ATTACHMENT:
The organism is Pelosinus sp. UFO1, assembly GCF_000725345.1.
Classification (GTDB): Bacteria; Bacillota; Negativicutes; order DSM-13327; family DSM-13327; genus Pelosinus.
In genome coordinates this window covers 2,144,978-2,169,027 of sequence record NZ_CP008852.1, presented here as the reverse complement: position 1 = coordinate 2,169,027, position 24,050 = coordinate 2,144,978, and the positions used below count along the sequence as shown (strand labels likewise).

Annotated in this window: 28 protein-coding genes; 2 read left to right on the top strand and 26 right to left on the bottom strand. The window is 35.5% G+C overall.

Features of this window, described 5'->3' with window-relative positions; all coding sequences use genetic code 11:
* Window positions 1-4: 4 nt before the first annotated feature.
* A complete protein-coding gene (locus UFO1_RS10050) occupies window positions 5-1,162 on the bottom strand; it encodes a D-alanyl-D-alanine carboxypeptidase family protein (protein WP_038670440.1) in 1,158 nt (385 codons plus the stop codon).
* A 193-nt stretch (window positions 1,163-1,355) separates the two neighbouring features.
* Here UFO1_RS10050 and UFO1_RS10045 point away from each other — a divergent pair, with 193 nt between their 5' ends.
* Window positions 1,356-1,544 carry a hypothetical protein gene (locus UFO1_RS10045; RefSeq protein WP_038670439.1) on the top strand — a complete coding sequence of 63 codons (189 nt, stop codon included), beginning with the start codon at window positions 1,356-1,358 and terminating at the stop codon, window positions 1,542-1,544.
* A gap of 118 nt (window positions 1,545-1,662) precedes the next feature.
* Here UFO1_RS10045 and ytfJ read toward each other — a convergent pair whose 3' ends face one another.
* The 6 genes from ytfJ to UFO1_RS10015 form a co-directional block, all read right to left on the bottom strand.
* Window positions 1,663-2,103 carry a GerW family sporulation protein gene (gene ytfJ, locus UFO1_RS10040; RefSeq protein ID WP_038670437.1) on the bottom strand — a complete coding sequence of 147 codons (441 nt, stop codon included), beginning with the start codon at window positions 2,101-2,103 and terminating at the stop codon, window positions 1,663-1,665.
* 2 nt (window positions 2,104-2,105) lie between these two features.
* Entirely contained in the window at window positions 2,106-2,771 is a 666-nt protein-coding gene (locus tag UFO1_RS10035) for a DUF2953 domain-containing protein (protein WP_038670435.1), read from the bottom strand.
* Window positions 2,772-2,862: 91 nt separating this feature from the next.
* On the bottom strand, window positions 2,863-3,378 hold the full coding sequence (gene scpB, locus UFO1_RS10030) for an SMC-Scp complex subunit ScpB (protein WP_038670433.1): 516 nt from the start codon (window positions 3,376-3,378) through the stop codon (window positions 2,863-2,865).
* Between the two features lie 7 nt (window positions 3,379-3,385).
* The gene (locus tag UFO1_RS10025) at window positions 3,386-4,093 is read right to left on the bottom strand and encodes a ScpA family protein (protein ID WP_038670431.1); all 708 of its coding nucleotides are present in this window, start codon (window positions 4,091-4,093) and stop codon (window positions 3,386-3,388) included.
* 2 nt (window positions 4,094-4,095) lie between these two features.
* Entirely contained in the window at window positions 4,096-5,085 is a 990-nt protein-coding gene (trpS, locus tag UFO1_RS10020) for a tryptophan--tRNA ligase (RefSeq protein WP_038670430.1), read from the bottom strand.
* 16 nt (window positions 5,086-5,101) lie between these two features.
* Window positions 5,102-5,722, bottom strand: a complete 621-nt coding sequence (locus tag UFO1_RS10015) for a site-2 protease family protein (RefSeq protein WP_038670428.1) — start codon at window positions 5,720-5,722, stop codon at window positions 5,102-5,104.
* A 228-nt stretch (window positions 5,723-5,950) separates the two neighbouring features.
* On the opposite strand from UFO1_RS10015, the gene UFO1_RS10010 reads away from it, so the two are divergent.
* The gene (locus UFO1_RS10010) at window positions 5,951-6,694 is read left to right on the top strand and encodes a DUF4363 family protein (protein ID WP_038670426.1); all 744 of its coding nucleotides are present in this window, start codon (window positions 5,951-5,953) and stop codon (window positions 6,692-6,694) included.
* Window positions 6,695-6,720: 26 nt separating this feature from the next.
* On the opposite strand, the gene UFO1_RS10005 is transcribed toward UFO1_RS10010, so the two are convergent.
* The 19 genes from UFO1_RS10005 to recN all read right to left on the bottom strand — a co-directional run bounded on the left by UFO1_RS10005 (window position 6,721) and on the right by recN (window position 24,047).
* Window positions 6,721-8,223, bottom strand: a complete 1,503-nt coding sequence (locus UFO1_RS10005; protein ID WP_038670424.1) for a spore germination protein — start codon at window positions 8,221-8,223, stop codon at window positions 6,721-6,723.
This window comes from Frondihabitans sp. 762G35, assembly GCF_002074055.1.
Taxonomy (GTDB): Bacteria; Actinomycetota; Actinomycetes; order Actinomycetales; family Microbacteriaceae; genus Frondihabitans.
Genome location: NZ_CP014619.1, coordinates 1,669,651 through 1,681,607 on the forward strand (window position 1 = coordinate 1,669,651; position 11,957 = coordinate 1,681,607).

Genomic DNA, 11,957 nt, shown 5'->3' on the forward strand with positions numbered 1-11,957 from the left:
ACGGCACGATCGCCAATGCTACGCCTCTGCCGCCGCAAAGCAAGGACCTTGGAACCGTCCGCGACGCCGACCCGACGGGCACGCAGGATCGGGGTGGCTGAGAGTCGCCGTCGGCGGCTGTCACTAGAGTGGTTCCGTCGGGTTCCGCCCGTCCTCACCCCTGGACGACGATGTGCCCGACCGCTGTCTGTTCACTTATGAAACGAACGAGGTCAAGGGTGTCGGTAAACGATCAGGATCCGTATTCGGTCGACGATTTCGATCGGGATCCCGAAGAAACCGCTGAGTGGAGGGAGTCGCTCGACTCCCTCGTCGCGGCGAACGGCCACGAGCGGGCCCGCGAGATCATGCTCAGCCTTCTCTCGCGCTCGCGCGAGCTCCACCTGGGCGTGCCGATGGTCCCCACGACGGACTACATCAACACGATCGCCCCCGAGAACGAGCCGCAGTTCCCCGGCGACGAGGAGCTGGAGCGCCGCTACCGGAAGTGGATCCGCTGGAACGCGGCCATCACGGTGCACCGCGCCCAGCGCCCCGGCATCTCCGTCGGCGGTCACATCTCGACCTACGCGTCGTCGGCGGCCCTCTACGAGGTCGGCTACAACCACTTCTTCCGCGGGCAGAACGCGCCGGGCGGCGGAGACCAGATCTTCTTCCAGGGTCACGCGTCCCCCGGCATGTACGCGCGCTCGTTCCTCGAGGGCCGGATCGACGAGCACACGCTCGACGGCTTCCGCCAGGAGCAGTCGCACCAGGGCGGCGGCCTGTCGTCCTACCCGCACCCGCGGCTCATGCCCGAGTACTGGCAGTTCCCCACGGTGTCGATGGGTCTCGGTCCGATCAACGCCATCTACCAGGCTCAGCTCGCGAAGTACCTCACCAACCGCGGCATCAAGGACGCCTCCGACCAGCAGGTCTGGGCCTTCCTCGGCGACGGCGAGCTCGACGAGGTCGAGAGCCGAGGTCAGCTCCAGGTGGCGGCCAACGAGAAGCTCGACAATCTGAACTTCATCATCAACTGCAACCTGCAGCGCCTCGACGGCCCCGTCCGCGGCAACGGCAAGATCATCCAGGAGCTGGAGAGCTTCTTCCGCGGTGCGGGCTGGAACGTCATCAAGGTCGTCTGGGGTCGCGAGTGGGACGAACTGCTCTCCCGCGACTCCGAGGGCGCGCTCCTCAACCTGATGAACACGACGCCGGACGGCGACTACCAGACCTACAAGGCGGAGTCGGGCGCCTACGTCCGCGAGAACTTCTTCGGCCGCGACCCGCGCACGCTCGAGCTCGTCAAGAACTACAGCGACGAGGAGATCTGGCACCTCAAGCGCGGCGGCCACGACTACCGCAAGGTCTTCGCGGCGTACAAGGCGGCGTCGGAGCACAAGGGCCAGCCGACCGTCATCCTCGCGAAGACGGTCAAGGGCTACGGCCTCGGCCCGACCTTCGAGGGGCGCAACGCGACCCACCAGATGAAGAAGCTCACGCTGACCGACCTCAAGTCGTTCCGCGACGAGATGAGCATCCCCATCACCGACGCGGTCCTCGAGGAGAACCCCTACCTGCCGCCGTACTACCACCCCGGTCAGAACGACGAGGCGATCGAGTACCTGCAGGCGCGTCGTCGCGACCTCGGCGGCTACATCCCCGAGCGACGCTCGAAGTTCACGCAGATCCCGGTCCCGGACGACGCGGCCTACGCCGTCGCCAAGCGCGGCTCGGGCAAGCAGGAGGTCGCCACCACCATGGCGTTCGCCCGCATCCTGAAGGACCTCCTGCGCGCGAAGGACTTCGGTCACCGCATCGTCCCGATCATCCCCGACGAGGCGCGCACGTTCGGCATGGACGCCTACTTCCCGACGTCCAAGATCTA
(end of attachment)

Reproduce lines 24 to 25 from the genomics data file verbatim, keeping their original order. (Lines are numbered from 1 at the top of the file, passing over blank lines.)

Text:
* Window positions 5,102-5,722, bottom strand: a complete 621-nt coding sequence (locus tag UFO1_RS10015) for a site-2 protease family protein (RefSeq protein WP_038670428.1) — start codon at window positions 5,720-5,722, stop codon at window positions 5,102-5,104.
* A 228-nt stretch (window positions 5,723-5,950) separates the two neighbouring features.